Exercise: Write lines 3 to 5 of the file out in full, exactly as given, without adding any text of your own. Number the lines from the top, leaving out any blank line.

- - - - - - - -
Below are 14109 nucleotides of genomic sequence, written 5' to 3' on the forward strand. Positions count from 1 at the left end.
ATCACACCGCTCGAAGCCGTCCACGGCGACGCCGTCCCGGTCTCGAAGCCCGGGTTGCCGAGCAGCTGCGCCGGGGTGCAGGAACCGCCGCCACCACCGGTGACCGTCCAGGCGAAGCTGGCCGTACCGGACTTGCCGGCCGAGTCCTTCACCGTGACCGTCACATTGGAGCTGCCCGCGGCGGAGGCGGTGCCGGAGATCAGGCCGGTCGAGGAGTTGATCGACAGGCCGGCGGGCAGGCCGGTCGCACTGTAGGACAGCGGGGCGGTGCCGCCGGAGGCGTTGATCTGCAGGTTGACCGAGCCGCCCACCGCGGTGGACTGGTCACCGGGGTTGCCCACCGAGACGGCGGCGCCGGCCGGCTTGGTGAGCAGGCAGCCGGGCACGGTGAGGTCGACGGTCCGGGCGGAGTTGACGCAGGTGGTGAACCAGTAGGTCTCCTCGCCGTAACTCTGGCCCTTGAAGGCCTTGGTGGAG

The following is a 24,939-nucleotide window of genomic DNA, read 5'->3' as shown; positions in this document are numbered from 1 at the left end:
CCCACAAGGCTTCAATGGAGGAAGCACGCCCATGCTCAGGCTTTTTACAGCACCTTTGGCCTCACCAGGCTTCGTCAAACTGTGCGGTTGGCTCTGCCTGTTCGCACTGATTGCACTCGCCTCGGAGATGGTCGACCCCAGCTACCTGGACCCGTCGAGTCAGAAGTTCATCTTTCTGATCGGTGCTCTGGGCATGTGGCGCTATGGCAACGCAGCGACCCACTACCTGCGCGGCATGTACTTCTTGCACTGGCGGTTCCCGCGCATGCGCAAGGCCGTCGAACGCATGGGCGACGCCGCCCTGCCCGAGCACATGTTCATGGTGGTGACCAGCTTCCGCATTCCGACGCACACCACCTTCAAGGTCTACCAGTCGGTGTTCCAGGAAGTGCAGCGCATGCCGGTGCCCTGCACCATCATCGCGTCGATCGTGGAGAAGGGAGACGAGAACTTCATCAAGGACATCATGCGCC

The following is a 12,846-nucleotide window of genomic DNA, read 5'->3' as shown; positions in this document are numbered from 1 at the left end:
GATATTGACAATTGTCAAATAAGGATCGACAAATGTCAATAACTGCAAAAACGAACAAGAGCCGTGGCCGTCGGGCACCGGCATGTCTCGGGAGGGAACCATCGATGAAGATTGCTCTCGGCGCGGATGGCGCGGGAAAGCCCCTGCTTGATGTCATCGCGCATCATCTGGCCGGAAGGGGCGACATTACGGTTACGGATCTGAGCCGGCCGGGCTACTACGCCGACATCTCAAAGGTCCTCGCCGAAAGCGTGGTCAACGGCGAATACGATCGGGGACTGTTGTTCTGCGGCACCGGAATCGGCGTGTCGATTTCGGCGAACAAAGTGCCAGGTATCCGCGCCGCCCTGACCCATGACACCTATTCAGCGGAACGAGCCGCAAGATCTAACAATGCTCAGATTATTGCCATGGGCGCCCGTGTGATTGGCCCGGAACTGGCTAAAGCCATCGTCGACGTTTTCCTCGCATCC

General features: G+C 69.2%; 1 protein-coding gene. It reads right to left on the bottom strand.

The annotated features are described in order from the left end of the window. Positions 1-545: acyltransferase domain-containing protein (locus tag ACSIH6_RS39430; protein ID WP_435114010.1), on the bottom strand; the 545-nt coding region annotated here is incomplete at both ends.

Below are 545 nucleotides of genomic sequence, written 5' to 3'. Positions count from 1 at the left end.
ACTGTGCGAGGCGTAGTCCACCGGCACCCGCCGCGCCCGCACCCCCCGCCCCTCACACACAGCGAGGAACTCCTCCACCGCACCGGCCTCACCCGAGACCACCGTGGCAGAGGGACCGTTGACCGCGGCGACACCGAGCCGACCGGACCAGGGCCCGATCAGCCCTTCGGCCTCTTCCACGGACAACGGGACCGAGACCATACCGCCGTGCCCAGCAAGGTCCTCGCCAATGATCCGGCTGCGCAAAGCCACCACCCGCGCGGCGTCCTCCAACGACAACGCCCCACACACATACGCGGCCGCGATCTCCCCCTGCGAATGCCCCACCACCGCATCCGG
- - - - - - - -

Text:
The following is a 24,939-nucleotide window of genomic DNA, read 5'->3' as shown; positions in this document are numbered from 1 at the left end:
CCCACAAGGCTTCAATGGAGGAAGCACGCCCATGCTCAGGCTTTTTACAGCACCTTTGGCCTCACCAGGCTTCGTCAAACTGTGCGGTTGGCTCTGCCTGTTCGCACTGATTGCACTCGCCTCGGAGATGGTCGACCCCAGCTACCTGGACCCGTCGAGTCAGAAGTTCATCTTTCTGATCGGTGCTCTGGGCATGTGGCGCTATGGCAACGCAGCGACCCACTACCTGCGCGGCATGTACTTCTTGCACTGGCGGTTCCCGCGCATGCGCAAGGCCGTCGAACGCATGGGCGACGCCGCCCTGCCCGAGCACATGTTCATGGTGGTGACCAGCTTCCGCATTCCGACGCACACCACCTTCAAGGTCTACCAGTCGGTGTTCCAGGAAGTGCAGCGCATGCCGGTGCCCTGCACCATCATCGCGTCGATCGTGGAGAAGGGAGACGAGAACTTCATCAAGGACATCATGCGCC

The following is a 12,846-nucleotide window of genomic DNA, read 5'->3' as shown; positions in this document are numbered from 1 at the left end: